Pope contracted a serious case of manflu this week but on the plus side this resulted in less alcohol consumed
I suffered a serious setback in the second week of my sleep challenge when I contracted a severe dose of manflu and the resulting complaining, coughing and wheezing and shivering and other near-death experiences made normal sleep almost entirely impossible.
On the plus side, my lingering illness made alcohol entirely unpalatable for the entire week so that was one not-entirely-good-for-me habit broken handily enough. While falling asleep after a couple of glasses of wine is pretty easy, staying asleep is much harder. I found that by knocking the booze on the head, I was able to stretch out my sleep for as long as six hours at a time.
Once the worst of the hacking subsided, I found that I was sleeping better than I had been for weeks if not months although the fact that my illness meant I missed two work-related early morning starts early in the week probably helped that no end.
Technology continues to be a problem. There was probably a time when I did not bring my phone to bed with me but it is so long ago that if such a time did exist, I certainly don’t remember it. I have done my level best not to check my bank balance or the Irish Times website or my Twitter stream (I never check my Facebook account – day or night) after I have got into bed – or especially when I wake up in the middle of the night. And I have tried to refrain from looking at my phone until at least after I have brushed my teeth.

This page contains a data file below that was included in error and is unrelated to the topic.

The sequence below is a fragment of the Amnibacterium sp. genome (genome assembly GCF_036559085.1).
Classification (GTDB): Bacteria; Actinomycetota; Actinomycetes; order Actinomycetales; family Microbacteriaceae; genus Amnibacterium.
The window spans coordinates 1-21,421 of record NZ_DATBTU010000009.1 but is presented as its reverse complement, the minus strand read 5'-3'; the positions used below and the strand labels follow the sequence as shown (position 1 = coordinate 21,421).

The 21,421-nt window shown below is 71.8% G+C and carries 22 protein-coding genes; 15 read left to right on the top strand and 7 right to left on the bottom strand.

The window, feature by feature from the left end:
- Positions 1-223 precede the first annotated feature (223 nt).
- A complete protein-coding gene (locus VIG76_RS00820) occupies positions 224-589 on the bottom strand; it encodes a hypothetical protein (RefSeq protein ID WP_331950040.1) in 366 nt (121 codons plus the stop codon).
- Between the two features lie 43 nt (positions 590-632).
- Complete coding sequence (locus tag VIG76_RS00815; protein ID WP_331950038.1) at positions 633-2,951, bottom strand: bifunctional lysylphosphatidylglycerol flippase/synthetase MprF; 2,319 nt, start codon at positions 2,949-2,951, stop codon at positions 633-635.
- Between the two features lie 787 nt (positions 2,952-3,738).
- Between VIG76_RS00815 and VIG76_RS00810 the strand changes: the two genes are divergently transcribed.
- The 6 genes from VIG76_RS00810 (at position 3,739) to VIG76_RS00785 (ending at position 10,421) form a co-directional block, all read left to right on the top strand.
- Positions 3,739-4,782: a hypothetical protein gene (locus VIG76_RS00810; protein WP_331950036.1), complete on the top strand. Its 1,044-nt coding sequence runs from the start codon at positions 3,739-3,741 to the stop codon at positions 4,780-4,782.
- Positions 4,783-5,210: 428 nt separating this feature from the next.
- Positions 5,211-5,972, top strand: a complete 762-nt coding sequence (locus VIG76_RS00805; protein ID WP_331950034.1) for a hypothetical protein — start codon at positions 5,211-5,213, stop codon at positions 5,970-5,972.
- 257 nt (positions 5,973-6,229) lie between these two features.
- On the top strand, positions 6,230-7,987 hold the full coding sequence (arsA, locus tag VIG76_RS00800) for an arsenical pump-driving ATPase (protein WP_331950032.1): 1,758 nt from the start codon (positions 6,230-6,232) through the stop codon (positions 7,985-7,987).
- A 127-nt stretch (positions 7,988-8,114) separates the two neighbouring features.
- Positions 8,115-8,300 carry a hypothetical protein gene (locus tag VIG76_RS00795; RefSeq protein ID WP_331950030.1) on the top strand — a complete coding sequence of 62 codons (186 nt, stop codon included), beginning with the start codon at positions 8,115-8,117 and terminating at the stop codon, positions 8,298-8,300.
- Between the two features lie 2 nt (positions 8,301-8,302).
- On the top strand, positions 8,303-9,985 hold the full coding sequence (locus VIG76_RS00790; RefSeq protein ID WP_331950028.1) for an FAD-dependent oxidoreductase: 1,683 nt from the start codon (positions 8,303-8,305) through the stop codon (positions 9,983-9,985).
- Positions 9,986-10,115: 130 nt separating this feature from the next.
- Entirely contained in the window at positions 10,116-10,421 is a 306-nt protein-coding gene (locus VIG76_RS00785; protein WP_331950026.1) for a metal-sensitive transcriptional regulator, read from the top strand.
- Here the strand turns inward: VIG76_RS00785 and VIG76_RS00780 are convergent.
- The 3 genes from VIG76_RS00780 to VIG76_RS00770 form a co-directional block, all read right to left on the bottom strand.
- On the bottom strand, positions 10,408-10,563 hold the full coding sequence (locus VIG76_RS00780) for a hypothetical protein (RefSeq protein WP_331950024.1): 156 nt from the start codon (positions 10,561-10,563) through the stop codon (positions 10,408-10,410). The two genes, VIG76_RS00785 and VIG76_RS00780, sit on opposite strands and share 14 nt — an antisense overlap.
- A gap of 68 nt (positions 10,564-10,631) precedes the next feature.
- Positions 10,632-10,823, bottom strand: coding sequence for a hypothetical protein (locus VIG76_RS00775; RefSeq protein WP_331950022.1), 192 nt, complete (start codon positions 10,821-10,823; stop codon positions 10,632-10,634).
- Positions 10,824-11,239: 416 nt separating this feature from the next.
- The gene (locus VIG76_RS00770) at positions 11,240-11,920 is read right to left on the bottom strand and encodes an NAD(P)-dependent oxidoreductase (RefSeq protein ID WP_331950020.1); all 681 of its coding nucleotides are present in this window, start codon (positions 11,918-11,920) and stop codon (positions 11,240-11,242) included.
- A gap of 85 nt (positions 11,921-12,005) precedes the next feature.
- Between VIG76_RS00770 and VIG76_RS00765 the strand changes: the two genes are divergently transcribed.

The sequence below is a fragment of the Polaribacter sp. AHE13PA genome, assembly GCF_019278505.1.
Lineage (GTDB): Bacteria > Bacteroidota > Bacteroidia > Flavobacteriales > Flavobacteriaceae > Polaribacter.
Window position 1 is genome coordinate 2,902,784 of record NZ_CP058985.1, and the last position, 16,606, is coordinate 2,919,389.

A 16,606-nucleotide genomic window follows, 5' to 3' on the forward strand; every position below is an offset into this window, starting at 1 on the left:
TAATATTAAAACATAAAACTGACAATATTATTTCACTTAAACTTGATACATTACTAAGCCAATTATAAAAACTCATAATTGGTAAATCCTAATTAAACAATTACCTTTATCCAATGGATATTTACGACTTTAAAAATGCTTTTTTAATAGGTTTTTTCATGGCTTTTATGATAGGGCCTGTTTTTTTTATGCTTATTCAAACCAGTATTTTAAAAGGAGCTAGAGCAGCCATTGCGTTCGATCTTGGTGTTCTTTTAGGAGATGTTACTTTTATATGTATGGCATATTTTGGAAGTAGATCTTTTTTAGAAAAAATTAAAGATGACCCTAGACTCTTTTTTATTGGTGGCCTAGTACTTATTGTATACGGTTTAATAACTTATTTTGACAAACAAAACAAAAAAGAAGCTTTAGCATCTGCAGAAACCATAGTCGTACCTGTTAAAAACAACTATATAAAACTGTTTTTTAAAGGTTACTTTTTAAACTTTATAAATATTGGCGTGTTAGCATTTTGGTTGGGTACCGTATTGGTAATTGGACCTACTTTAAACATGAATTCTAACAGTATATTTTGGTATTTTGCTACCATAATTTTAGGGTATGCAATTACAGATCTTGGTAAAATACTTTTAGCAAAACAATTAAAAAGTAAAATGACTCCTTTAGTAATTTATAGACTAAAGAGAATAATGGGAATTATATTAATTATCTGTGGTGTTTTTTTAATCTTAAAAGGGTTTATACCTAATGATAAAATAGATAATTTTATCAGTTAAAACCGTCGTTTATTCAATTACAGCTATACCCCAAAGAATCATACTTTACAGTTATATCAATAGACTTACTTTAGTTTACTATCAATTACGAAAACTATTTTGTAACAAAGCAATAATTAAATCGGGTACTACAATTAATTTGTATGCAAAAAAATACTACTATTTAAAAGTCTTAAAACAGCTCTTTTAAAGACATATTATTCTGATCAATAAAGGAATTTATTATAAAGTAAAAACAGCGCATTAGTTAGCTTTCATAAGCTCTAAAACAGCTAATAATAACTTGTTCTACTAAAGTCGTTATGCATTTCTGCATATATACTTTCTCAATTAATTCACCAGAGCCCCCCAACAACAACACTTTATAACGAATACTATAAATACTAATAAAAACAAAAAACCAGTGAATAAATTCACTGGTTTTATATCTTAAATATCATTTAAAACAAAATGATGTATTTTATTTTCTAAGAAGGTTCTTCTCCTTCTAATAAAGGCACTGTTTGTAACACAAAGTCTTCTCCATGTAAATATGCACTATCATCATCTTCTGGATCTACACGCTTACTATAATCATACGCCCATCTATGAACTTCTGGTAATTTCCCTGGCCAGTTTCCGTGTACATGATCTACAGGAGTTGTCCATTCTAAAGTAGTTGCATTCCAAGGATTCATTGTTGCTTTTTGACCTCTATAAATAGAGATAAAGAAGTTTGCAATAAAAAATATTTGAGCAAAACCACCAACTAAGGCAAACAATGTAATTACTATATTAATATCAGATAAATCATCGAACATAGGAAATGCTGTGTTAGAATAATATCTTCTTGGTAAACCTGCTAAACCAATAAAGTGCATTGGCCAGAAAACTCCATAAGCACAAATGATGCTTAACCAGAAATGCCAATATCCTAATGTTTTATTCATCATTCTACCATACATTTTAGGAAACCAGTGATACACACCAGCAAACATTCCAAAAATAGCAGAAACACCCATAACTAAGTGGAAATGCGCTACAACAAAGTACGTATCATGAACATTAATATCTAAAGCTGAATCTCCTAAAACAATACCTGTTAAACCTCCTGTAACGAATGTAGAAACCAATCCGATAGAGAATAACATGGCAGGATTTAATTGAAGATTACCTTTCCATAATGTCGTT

I am not going to lie, I have fallen off the virtual wagon a couple of times and almost as soon as I pick up the phone I can feel myself properly waking up. Next week, I will be better, I promise.
CONOR POPE'S SLEEP IN NUMBERS
Your “Sleep Efficiency” provides a metric of how well you slept. This simply means working out the percentage of time spent in bed asleep each night. If you spend 8 hours in bed, but only 4 of those hours are spent asleep, then your sleep efficiency is very low at 50%. Sleep efficiency is based on the assumption that we go to bed in order to sleep. Most normal sleepers spend nearly all of their time in bed asleep, i.e. a sleep efficiency of 90-95% or more. People with insomnia generally have an average sleep efficiency of less than 85%.
This is the actual length of your sleep while in bed. Most healthy adults require 7-9 hours of sleep, with experts recommending 8 hours. Some people only require only 6 hours, but others may require 10 hours of quality sleep.
This is our estimate of when the person first feel asleep.
Normally, you should try to maintain a regular sleep schedule. For instance, if you stay up late on Friday, sleep late on Saturday, you are set up to sleep even later on Saturday night. This can give rise to Sunday night insomnia.
In practice, this means trying to get up at the same time every day, even after a late night party. It also suggests that “sleeping in” at the weekend to make up sleep debt from the week may not be completely be effective – especially if you encounter Sunday night insomnia.